PHILADELPHIA (MyFoxPhilly.com ) - Fox 29 speaks with District Attorney Seth Williams about the possibility of charges after two firefighters died at a blaze at an abandoned factory that was facing citations.
Many neighbors told us on Tuesday they're frustrated the city doesn't do more to deal with abandoned buildings before danger strikes.
Lt. Robert Neary, 60, and Firefighter Daniel Sweeney, 25, both of the department's Ladder 10 station, died on Monday.
But the big question is whether the Brooklyn-based owners of the East York Street warehouse will face criminal charges?
So far, the answer remains unclear.
District Attorney Seth Williams promises an investigation, but he's won't say if the deaths of two fire fighters and the building owners apparently ignoring at least three city citations and failing to pay taxes will prompt him to charge..
Our Jeff Cole asked District Attorney Williams if he would be "swinging" after the owners.
"It is one thing just to talk and bark, my job is to be fair so we have to gather information and evidence and move forward judiciously," Williams said. "We have to conduct an investigation."
Williams says first, the fire marshal's office has to get into the building and find out what ignited the flames.
Mayor Michael Nutter took a swing at the owners on Tuesday, but said criminal charges are up to Williams.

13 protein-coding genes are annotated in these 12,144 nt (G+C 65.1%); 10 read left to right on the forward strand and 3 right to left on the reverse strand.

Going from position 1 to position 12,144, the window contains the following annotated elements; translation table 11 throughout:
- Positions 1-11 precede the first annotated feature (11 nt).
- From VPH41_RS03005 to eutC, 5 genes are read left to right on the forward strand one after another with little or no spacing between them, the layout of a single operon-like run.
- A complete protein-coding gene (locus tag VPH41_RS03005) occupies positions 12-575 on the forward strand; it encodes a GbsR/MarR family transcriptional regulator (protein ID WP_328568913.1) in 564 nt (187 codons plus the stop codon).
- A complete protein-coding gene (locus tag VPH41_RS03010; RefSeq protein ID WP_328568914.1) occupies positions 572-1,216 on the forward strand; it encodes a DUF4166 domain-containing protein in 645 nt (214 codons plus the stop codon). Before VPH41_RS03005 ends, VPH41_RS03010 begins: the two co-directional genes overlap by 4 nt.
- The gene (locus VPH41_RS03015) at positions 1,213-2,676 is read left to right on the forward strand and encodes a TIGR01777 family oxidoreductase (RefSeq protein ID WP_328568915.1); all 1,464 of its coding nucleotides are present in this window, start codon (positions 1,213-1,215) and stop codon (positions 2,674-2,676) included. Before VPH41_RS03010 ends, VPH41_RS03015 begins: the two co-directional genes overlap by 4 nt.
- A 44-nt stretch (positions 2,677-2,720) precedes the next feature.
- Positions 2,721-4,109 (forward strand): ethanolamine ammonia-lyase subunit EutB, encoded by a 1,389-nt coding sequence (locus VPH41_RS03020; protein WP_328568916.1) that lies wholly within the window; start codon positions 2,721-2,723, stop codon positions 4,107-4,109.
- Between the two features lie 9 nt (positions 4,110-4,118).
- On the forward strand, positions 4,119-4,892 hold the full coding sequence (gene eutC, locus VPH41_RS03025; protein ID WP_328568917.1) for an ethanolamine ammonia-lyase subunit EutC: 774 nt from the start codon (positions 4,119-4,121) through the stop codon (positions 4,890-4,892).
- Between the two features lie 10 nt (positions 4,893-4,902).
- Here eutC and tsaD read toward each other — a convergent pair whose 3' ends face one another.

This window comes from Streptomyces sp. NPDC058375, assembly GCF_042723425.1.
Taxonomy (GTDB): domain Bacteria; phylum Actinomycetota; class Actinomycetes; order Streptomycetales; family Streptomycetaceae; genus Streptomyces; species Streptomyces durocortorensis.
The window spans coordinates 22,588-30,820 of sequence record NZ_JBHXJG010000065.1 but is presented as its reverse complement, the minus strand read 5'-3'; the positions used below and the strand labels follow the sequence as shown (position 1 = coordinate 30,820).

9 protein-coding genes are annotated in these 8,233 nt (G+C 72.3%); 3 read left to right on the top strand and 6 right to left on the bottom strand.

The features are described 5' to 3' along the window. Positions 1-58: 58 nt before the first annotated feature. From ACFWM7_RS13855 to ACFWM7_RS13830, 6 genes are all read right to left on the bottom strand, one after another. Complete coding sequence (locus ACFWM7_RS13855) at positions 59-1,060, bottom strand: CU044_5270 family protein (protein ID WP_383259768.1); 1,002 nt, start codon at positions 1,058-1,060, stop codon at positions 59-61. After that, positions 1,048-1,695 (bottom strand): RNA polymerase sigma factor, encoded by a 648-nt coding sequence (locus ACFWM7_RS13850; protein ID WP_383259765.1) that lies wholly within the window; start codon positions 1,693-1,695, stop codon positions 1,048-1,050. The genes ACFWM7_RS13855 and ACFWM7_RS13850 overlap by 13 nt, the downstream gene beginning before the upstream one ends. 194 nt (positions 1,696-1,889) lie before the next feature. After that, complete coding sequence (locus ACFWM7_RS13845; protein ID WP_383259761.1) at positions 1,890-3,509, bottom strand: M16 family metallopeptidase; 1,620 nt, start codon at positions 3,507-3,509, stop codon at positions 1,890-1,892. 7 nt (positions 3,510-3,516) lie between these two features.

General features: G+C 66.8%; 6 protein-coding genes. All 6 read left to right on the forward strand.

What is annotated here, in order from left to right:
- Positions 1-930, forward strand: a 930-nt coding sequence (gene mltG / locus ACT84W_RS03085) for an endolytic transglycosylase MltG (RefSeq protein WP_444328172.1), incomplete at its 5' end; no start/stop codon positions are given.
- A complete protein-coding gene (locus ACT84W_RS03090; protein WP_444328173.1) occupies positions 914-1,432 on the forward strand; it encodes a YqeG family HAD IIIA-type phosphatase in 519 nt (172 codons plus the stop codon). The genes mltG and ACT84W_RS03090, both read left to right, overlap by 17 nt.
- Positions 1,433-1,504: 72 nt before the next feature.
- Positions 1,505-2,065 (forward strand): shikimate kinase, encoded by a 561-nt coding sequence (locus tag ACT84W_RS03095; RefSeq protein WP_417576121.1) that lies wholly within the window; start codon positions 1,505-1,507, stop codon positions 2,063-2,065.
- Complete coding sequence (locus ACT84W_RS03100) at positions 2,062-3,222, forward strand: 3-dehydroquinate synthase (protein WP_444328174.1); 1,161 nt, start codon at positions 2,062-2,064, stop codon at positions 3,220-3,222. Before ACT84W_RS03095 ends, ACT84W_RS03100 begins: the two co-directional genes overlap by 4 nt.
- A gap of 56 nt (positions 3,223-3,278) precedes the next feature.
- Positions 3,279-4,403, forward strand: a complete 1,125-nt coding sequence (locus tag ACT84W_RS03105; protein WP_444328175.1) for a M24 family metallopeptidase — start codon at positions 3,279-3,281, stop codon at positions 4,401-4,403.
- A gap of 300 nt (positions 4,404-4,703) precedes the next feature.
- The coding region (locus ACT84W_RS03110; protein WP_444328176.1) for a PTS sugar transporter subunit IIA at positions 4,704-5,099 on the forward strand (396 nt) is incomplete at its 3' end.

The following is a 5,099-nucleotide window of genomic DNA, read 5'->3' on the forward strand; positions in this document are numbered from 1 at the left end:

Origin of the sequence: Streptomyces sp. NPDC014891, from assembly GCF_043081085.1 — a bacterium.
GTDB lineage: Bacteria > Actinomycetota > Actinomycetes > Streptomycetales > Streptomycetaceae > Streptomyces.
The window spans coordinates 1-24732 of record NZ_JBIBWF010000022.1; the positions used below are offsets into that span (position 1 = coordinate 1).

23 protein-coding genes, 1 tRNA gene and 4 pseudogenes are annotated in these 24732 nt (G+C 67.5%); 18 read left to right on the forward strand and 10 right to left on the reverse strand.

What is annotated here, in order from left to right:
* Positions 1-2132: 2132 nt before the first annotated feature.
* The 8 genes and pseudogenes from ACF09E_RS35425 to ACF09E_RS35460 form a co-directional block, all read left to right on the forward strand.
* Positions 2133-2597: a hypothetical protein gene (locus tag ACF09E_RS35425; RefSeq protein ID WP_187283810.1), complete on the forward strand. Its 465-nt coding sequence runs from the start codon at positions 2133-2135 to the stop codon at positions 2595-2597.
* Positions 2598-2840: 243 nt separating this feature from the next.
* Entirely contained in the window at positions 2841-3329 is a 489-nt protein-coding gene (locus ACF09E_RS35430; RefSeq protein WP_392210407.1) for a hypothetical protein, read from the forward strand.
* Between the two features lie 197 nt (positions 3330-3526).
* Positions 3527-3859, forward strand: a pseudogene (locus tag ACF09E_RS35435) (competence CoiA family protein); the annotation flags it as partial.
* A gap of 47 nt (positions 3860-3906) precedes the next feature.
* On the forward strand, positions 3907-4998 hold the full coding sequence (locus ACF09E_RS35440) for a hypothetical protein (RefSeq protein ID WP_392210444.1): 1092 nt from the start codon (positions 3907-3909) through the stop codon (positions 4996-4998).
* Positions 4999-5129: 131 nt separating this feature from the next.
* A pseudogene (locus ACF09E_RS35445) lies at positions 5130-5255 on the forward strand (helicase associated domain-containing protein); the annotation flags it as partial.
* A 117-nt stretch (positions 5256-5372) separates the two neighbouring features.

"It appears to me there is some level of neglect here," Nutter said.
Williams says in the past chasing bad buildings owners has been the work of the city's Department Of Licenses and Inspections.
But it appears community and political pressure may now draw Williams in.
Cole asked Williams if his office wanted a major role in the case at this early point.
"Our role is to review what is brought to us we have not been that involved. (in the past)," Williams said.
"We are doing all we can to deal with people shooting each other," he added.
We later spoke with Williams, who said he would look at how cities like New York have handled similar cases.
Nutter says he believes the owners of the warehouse risked a catastrophe by ignoring the city's citations slapped on the building from November 2011 through January 2012.
But he wouldn't say if the whole process should have been quicker.
Nutter says Philadelphia will take a look at the approximately 34 other properties owned by developers Michael and Yechiel Lichtenstein.
According to its records at the Department Of Revenue, the Brooklyn developers owe at least $358,000 in back taxes on 16 of those properties, including $60,000 for the burned out warehouse in Kensington.
The properties have been tagged with 42 liens.
According to city records, $279,000 in taxes is owed on an apartment building just a few blocks from City Hall.
Mayor Nutter says he knows of the big tax bill and says the city is coming for them.
"We will be taking action against them," he told us.
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